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As anyone who has ever been in a verbal disagreement can attest, people tend to give elaborate justifications for their decisions, which we have every reason to believe are nothing more than rationalisations after the event. To prove such people wrong, though, or even provide enough evidence to change their mind, is an entirely different matter: who are you to say what my reasons are?
But with choice blindness we drive a large wedge between intentions and actions in the mind. As our participants give us verbal explanations about choices they never made, we can show them beyond doubt - and prove it - that what they say cannot be true.

What does the part in bold mean?
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Comments  (Page 2) 
TakaTo define what 'the mind' in 'in the mind' really means? Is that what you mean,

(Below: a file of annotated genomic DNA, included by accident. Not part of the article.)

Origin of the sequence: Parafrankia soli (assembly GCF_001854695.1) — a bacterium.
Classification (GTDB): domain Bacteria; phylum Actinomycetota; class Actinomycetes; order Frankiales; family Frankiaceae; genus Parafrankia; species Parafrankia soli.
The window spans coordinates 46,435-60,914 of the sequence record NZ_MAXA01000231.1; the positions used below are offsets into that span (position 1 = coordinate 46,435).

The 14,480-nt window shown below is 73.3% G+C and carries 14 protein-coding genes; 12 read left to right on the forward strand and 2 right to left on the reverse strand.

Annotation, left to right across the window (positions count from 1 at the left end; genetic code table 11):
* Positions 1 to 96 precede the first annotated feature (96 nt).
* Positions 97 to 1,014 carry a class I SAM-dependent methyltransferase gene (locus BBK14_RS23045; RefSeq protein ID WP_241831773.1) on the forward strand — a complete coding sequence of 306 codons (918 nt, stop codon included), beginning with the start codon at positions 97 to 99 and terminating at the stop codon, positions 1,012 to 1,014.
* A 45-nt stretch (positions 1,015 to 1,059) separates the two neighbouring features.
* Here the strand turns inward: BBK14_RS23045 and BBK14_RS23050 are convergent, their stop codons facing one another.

That's certainly part of it.

Your author is developing a concept called "choice blindness." I have absolutely no idea what it's about, but it seems to play a key part in the "wedge" image.

If it's your intention to persue this, I should think you'd want to get clear on what kinds of dynamics are at play. Are you looking at "the mind" from a Freudian perspective, or some other psychological point of view, or perhaps from a physiological point of view.
OK.

In other words, as a general statement for general readers who are not familiar with psychology or physiology, that 'in the mind' is even unnecessary, right?
Students: Are you brave enough to let our tutors analyse your pronunciation?
That's right.

We'd really have to read much more of your piece to decide what type of audience it's directed to.
Good! I think everything is clear now.

I always enjoy having conversations with you. Thanks, Avangi!